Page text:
by Apr 12, 2018

Every spring, in Ukraine, families gather to dye and decorate eggs, creating beautiful and often elaborate designs with bright colors. This might sound similar to how we celebrate Easter in the United States, but instead of searching for the hidden eggs, Ukrainians give them as gifts. The tradition dates back to the early days of Christianity.

In many parts of the world, it used to be customary to fast for Lent. You would refuse any food that was made from animals until Resurrection Sunday — no meat, eggs, milk, or cheese. Of course, hens didn’t stop laying eggs during this time, and since you couldn’t eat the eggs, people decorated them instead and gave them to one another as gifts. Receiving a basket full of gorgeous eggs was quite a gift to a family with very little. They might admire the eggs until Easter Sunday, when they could enjoy them as a meal.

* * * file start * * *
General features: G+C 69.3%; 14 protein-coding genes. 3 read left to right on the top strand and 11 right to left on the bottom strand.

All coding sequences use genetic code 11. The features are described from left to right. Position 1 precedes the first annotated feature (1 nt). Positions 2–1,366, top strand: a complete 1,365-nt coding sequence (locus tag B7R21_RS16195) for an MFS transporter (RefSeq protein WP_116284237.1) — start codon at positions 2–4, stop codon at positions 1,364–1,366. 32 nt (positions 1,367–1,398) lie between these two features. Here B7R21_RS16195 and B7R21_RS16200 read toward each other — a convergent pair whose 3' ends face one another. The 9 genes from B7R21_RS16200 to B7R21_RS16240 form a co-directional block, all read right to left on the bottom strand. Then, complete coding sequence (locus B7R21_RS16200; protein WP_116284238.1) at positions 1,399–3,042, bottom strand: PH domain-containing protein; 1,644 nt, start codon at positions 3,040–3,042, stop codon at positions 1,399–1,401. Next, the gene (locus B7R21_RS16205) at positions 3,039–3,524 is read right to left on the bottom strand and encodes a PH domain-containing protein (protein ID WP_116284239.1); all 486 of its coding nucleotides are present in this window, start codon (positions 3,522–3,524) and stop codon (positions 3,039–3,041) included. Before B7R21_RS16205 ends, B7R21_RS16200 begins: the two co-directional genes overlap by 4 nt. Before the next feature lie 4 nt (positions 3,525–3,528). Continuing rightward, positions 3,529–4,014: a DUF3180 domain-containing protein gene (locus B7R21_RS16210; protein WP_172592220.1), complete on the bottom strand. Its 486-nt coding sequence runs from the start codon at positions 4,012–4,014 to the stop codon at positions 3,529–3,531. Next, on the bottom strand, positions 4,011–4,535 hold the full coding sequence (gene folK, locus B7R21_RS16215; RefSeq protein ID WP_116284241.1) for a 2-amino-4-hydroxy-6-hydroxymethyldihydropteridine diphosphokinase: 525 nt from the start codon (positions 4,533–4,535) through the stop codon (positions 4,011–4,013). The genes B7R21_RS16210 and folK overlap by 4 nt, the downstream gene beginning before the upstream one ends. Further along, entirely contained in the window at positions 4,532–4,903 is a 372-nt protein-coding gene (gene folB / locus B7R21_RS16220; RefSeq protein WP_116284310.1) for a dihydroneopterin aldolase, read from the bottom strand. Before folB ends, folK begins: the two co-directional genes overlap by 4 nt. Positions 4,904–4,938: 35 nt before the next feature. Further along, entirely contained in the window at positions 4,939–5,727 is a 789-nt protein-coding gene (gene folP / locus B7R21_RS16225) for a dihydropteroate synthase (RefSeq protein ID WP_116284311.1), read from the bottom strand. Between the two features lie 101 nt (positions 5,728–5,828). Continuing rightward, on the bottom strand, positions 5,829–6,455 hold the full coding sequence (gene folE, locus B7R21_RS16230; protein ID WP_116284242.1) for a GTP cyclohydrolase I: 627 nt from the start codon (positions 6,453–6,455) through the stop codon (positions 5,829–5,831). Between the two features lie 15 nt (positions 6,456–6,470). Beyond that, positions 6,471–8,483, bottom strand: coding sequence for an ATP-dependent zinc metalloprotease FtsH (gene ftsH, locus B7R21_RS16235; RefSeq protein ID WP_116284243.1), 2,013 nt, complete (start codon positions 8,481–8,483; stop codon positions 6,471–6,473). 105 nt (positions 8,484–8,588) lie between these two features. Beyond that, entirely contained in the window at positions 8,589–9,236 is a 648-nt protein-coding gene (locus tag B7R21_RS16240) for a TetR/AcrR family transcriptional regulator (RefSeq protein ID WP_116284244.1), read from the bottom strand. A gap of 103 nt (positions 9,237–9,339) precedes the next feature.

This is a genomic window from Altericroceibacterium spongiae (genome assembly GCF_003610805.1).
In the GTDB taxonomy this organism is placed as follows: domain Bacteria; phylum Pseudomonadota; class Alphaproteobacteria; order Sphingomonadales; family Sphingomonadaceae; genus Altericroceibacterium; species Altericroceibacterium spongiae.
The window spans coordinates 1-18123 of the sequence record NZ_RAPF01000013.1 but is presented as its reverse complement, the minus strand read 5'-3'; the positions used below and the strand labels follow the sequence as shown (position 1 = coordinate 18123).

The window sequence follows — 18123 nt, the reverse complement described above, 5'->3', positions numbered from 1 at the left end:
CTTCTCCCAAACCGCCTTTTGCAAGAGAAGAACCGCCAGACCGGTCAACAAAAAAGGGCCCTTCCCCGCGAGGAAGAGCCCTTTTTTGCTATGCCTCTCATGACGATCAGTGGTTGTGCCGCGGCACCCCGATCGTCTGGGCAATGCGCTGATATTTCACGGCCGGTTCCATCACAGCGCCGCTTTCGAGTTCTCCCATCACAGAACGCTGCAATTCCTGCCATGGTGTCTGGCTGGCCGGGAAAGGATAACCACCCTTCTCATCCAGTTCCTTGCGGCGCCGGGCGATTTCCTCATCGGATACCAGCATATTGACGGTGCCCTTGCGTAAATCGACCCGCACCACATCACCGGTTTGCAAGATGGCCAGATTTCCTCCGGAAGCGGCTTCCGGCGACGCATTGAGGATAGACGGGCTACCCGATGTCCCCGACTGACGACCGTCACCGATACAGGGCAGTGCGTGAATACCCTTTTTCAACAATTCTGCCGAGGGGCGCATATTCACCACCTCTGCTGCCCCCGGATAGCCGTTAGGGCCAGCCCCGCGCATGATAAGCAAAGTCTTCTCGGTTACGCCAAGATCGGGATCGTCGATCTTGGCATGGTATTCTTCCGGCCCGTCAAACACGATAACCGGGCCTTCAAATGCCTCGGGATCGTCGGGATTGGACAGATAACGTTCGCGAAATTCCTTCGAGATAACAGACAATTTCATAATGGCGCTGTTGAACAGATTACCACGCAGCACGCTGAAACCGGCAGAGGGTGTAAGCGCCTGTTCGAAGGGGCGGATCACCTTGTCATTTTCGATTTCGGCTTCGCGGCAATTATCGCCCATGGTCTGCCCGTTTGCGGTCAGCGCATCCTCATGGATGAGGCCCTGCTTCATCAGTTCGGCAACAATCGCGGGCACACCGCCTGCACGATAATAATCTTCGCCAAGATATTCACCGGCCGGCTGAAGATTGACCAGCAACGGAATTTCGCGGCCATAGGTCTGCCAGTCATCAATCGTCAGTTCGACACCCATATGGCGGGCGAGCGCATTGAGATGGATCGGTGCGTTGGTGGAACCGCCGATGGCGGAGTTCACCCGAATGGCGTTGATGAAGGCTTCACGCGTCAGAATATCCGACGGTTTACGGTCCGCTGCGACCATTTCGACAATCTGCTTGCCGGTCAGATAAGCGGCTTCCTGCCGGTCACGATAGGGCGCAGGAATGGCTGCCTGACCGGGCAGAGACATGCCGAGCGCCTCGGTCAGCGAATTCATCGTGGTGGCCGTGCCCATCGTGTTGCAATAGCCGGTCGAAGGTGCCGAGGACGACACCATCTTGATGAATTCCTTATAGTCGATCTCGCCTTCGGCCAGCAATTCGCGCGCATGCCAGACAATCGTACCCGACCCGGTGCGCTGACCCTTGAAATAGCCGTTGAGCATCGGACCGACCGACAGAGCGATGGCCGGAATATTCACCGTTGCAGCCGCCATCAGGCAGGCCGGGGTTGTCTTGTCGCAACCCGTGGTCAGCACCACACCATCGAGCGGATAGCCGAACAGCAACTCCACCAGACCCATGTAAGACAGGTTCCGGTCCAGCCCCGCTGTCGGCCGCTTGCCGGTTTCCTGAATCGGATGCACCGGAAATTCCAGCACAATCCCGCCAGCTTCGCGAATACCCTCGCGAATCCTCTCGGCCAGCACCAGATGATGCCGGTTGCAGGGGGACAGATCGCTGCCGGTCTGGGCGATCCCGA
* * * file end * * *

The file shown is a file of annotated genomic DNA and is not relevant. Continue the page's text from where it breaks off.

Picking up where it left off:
Today, while people don’t usually fast anymore, the tradition of decorating and giving eggs is still practiced in much of Eastern Europe. Even during Communist rule, when leaders were doing their best to ban religion, decorating the eggs was a way to practice Christianity in the face of secular mandates.

In addition to a beautiful basket of eggs, you might receive a loaf of paska — a glazed bread often decorated with braided designs — during Easter in Ukraine. Paska translates to “passion,” a fitting name for the “passion holiday.” Beyond serving as beautiful and tasty gifts, a basket of eggs and a loaf of paska are symbols of what Easter is truly about: resurrection and life.

As you sit down to enjoy your Easter dinner this year, remember what the holiday is all about and the one who gave His life for us.